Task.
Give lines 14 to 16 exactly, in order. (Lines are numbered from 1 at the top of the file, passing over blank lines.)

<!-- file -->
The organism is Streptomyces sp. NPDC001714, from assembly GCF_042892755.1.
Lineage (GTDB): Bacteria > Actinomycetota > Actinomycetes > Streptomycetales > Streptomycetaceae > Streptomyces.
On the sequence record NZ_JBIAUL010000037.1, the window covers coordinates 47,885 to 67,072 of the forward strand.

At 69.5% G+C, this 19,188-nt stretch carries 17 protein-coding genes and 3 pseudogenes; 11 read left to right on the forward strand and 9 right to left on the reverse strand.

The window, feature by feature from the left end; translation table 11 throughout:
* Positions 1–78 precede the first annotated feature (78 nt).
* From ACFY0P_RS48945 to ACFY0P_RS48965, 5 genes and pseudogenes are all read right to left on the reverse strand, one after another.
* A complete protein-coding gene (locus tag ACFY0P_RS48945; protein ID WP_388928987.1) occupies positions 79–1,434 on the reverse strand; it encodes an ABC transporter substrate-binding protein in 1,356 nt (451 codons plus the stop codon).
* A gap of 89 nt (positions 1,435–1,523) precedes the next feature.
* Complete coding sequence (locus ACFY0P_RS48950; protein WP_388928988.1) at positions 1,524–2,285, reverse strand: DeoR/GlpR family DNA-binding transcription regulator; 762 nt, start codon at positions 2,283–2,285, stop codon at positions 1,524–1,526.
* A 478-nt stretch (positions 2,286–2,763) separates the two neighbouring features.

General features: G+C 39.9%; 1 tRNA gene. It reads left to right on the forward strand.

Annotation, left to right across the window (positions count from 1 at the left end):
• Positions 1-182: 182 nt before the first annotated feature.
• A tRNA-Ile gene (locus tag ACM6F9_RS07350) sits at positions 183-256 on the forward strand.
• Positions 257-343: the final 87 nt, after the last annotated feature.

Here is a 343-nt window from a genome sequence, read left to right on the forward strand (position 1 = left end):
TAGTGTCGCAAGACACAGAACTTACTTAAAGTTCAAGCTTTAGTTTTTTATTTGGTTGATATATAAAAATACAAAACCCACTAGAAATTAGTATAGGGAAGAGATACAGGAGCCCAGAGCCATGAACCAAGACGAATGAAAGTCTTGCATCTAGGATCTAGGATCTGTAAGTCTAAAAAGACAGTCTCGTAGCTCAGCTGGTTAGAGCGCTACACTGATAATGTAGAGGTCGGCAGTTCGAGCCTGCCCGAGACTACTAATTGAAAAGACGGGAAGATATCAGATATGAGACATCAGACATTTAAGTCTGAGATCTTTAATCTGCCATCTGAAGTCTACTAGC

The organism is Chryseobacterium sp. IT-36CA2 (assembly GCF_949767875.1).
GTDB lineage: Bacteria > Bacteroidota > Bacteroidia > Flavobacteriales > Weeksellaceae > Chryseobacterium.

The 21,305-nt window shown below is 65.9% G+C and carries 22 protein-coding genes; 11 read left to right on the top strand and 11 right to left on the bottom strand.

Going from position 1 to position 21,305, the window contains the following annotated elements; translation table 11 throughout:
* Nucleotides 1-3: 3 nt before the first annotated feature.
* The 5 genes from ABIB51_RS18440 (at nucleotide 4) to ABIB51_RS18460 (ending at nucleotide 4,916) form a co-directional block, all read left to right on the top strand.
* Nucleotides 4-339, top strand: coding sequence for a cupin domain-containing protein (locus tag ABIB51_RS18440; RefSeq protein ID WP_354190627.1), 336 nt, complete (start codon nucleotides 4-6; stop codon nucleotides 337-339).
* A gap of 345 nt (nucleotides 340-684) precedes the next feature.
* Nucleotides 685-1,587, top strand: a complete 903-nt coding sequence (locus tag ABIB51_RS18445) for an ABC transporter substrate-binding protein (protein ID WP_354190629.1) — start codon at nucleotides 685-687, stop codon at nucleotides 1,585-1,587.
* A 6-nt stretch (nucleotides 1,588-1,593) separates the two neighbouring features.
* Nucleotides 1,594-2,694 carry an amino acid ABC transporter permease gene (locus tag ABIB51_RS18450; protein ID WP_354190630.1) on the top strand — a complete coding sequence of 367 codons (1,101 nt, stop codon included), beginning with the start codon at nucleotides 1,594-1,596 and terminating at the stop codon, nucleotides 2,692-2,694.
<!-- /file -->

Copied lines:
• Positions 1-182: 182 nt before the first annotated feature.
• A tRNA-Ile gene (locus tag ACM6F9_RS07350) sits at positions 183-256 on the forward strand.
• Positions 257-343: the final 87 nt, after the last annotated feature.